There are several ways to reach the summit of Mount Washington for a day hike, and each of them presents their own set of challenges and rewards. My preferred route is up the Ammonoosuc Ravine Trail. On the Western side of the range this trail sees far less traffic than the ever more popular Tuckerman Ravine Trail, and still has great views to boot. Starting at the Ammonoosuc Ravine Trailhead on the Cog Base Road, hike 2.7 miles to Lakes of the Clouds hut where you can fill up on water and purchase delicious baked goods from the Croo. This trail is for the sure footed as you will encounter bare granite slabs, which are entirely traversable on foot. From there you can connect with the Crawford Path as it heads North towards the summit cone. This last 1.5 miles to the summit can feel like eternity, but on a clear day the views are unparalleled. After your obligatory summit selfie take the Gulf Side Trail to connect with Jewel Trail to make a nice loop back to your car, being sure to take in the views of the Great Gulf as you hike along the edge of the ravine. At the end of the day you will have hiked 11.2 miles and gained 4100 feet of elevation. 

Jewell Trail, Gulfside Trail, & Crawford Path 

looking south from the presidential range

Mt. Pierce Day Summit 

For those looking for a little more casual hike, or if the weather is particularly nasty, Mt. Pierce is the perfect option. Coming in at a little over 6.5 miles round trip and 2400 elevation gain Mt. Pierce is a great option for those wanting a 4000-footer with a great view and relatively good shelter from the weather. Park at the Mountain Clinton Road parking lot and head up the Crawford Path, diverging only if you wish to stop by Mizpah Spring Hut on your way to the summit. Pierce is unique in the fact that it is sheltered by the trees until the summit, allowing you to poke your head out in bad weather to get an outdoor experience and then retreat to the relative safety of the trees. Mt. Pierce was my first big hike when I moved to New Hampshire and it will always be a special summit for me because of that. Return down the Crawford Path, or take the Webster-Jackson trail to Mizpah Spring, then follow the Mizpah Cutoff back to the Crawford Path. The junction outside the hut can be a little confusing, but the Croo is always happy to lend a hand!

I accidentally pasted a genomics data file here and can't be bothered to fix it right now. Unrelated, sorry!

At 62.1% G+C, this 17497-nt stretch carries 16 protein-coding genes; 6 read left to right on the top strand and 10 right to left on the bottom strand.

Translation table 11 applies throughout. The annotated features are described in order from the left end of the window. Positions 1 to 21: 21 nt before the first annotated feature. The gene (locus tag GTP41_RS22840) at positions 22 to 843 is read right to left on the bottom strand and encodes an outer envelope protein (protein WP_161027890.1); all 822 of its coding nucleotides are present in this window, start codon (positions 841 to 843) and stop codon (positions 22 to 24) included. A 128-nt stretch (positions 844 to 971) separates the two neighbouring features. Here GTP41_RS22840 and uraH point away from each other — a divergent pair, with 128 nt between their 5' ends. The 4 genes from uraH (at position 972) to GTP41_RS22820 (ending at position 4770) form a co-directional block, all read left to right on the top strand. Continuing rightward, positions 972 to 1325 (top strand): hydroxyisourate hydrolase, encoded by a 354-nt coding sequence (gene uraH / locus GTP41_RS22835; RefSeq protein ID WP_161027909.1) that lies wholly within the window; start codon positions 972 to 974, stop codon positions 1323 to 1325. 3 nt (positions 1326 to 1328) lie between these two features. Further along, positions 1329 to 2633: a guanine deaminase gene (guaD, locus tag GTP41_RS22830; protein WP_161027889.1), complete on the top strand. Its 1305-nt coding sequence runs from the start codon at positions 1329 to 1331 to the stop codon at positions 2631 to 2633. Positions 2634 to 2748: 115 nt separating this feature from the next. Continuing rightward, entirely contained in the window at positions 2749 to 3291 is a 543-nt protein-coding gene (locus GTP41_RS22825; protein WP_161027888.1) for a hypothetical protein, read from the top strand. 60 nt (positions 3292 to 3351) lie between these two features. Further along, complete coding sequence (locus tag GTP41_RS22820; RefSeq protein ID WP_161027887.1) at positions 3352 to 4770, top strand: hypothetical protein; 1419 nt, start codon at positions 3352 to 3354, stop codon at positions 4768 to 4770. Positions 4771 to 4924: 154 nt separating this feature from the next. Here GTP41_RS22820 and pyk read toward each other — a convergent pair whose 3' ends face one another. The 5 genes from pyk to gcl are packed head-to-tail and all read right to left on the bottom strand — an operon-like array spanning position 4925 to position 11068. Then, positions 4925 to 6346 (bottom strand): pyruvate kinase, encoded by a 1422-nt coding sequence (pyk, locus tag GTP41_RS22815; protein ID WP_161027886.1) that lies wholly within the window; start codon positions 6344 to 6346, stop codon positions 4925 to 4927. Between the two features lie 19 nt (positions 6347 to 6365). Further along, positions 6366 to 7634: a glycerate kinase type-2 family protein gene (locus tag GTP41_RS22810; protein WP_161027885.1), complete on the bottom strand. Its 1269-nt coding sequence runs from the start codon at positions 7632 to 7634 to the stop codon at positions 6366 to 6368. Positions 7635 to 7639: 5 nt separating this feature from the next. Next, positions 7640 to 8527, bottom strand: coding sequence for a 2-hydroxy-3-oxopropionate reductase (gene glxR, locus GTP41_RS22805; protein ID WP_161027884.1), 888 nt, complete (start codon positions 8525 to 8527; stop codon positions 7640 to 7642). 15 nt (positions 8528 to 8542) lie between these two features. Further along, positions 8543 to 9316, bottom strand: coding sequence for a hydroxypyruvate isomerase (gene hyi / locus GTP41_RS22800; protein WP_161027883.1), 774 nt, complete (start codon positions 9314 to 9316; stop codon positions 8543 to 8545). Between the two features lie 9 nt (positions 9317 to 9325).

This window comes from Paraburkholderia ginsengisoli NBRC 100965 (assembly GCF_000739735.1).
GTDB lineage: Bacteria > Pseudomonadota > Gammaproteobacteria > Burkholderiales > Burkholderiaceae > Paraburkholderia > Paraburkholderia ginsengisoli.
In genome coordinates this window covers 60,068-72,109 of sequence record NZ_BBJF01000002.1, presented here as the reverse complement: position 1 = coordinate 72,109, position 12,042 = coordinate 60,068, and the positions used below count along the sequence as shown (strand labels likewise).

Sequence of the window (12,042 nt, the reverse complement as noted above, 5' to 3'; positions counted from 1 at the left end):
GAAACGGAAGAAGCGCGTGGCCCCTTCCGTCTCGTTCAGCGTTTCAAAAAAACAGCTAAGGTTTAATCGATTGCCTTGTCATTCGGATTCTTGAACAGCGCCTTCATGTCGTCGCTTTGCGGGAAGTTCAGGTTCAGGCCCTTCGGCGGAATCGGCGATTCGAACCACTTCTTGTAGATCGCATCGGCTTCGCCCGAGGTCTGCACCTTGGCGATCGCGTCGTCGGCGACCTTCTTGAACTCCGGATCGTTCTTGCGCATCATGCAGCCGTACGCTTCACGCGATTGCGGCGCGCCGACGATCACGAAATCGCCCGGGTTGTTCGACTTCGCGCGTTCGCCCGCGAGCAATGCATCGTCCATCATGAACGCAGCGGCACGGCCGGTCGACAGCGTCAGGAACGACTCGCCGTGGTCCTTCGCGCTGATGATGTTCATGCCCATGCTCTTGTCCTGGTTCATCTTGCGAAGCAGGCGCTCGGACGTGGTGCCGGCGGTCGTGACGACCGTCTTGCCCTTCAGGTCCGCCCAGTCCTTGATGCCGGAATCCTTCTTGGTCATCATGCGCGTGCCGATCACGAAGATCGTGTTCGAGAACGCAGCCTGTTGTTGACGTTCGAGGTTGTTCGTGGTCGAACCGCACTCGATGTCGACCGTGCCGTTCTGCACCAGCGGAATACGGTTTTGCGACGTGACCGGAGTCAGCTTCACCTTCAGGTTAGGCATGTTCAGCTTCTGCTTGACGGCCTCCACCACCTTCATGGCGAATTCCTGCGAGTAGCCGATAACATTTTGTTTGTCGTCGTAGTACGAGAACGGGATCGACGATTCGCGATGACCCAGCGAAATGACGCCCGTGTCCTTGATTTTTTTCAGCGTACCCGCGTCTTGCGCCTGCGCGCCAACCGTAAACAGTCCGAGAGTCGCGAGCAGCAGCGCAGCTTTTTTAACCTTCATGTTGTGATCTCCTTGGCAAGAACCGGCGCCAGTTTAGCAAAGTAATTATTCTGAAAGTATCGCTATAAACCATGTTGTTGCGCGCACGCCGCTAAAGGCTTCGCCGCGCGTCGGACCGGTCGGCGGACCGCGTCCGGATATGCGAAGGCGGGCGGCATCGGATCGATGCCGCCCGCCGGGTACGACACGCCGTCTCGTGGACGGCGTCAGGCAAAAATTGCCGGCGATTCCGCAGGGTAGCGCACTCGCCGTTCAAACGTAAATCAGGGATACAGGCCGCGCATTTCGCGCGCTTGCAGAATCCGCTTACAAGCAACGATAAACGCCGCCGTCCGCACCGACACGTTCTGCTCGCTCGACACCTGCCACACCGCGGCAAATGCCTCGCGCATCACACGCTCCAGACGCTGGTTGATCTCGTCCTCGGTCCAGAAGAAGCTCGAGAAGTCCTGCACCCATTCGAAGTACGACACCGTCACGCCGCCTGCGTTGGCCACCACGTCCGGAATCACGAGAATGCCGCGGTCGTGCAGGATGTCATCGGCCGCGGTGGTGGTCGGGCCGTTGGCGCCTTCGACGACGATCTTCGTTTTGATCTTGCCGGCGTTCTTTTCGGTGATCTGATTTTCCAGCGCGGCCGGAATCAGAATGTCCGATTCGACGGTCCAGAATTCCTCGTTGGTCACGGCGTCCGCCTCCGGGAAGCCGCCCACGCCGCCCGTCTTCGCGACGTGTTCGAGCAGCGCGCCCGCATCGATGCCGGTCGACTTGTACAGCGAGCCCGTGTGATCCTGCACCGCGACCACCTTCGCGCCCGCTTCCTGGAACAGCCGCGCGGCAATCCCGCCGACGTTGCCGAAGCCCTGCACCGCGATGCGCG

Mount Pierce and Mizpah Hut Loop

a view of the chandler brook trail to the presidential ridge

Great Gulf Wilderness 

While the summits get all the attention the surrounding areas are often left untouched by the crowds. When I am looking for an escape, but still wanting to stay in the Presidential Range I like to head into the Great Gulf Wilderness. Located on the Northern shoulder of Mt. Washington, this wilderness area boasts a few great trails and campsites (the latter of which I’ll let you explore on your own). If you are looking for a unique perspective on the Presidentials, I recommend hiking to Spaulding Lake. While a relatively small and shallow lake, it does sit at just over 4000 feet and has a great view looking up the Great Gulf Headwall. Try to point out the hikers on the ridge or see the elusive beaver that lives at the lake. Chandler Brook Trail makes for an exciting climb to treeline, following Chandler Brook as it cascades into the ravine. 

the author summits mount washington on a summer day

I could speak for hours about my favorite places in the Presidentials, and these selections barely scape the surface of the range. My best advice is to pick a hike based on your priorities. Do you want a view? Are you trying to tag as many peaks as possible? Or are you simply out to enjoy nature away from the crowds? Regardless of your destination or route you can expect beautiful views and unparalleled hiking along the Presidential Range — just be sure to come prepared and check the forecast!   


Travis Gagliano is one of NEMO’s Customer Service Pros who loves helping customers and repairing their gear so it can last for a lifetime.  Former Flatlander turned New England Transplant, Travis is an adventure enthusiast, budding fly fisherman, and lover of trails and gear.